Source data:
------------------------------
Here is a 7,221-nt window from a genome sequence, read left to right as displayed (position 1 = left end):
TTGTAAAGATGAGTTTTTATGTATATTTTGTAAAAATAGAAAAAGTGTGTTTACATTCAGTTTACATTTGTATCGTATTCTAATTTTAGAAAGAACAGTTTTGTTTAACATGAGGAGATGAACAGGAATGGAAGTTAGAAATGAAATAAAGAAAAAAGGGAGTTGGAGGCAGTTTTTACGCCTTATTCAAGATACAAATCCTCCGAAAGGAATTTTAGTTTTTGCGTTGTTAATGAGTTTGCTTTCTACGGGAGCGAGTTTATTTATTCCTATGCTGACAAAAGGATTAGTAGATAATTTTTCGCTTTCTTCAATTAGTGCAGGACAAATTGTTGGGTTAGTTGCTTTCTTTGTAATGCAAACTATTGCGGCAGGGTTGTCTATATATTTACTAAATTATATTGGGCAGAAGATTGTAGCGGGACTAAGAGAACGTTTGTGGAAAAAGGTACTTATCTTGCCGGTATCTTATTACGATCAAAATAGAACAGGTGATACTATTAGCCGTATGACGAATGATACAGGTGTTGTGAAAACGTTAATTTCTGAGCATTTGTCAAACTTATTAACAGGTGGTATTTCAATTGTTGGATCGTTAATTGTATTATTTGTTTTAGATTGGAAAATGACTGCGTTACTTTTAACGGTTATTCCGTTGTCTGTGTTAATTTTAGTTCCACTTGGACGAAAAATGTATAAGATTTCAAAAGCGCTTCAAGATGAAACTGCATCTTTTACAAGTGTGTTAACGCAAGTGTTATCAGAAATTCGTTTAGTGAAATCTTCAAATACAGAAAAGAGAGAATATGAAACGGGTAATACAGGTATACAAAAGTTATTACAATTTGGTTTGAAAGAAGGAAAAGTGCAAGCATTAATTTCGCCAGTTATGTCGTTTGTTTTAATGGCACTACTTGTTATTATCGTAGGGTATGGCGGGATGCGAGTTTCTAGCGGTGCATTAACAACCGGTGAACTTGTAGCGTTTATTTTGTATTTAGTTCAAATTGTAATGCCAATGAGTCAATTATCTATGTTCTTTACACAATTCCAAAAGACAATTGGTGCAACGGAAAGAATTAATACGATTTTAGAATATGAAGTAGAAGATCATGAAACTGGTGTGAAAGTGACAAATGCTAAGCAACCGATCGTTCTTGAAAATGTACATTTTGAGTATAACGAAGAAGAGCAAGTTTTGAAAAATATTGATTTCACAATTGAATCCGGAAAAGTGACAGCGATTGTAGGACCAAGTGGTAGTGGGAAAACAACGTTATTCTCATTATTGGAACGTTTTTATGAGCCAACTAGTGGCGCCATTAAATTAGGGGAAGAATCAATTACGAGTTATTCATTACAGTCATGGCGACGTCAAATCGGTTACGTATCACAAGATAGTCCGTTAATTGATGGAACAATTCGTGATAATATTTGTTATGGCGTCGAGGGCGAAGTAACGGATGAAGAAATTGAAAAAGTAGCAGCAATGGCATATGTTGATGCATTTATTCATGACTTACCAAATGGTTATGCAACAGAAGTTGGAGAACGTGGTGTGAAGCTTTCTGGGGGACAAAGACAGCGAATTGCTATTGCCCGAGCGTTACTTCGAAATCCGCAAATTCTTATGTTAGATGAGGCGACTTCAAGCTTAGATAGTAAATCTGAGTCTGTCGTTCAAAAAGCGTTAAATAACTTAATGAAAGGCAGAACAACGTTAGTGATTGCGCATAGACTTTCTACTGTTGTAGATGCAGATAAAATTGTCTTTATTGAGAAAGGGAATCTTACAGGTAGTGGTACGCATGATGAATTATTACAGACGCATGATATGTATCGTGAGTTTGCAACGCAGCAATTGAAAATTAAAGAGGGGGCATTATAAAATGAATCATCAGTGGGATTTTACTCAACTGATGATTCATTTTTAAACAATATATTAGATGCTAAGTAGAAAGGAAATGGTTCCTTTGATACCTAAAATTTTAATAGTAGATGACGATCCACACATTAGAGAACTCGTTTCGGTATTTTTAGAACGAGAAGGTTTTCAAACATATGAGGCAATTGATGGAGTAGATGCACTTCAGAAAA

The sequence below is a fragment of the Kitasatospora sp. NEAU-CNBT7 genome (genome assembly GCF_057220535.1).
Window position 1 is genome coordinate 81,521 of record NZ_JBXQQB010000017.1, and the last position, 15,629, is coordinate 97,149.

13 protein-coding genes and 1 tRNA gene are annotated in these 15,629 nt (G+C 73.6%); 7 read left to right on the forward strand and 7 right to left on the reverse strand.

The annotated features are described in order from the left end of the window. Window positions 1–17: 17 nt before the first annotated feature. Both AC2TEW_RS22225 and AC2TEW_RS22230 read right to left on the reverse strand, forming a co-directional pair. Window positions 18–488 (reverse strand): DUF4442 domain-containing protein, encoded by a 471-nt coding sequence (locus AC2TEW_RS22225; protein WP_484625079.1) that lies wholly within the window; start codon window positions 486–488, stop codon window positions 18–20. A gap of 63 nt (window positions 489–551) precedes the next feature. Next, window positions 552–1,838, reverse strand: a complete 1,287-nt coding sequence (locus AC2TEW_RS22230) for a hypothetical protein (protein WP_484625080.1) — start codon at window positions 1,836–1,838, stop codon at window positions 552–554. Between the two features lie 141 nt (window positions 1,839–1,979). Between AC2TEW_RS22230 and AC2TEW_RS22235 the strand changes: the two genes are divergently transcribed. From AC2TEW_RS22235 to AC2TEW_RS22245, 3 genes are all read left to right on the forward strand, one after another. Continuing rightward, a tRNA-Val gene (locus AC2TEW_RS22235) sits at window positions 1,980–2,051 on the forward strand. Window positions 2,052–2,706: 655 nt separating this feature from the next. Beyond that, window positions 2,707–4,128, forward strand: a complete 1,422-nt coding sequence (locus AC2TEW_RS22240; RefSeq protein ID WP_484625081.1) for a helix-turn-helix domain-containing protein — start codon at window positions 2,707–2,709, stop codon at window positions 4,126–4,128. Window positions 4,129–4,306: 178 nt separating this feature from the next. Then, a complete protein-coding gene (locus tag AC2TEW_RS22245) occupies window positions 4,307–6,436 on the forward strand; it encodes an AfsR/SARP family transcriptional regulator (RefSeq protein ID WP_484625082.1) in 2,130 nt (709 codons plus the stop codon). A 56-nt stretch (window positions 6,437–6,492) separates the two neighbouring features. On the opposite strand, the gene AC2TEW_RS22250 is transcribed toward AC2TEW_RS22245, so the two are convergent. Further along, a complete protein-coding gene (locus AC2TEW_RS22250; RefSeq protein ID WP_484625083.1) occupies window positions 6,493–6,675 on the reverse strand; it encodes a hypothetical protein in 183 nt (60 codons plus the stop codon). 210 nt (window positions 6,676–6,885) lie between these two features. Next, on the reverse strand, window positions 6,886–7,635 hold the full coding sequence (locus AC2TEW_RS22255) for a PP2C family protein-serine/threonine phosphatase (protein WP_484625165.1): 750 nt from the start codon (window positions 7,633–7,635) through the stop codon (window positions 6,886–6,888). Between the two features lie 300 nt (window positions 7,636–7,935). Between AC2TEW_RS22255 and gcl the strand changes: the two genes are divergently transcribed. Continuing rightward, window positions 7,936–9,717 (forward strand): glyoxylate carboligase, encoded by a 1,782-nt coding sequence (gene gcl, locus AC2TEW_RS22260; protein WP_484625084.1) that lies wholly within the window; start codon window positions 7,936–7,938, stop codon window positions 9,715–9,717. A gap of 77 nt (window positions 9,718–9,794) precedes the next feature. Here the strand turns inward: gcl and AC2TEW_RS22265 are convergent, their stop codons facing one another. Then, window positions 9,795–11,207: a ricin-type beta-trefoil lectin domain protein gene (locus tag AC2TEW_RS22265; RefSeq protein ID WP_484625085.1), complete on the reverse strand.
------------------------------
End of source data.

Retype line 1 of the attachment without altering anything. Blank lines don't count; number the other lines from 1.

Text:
Here is a 7,221-nt window from a genome sequence, read left to right as displayed (position 1 = left end):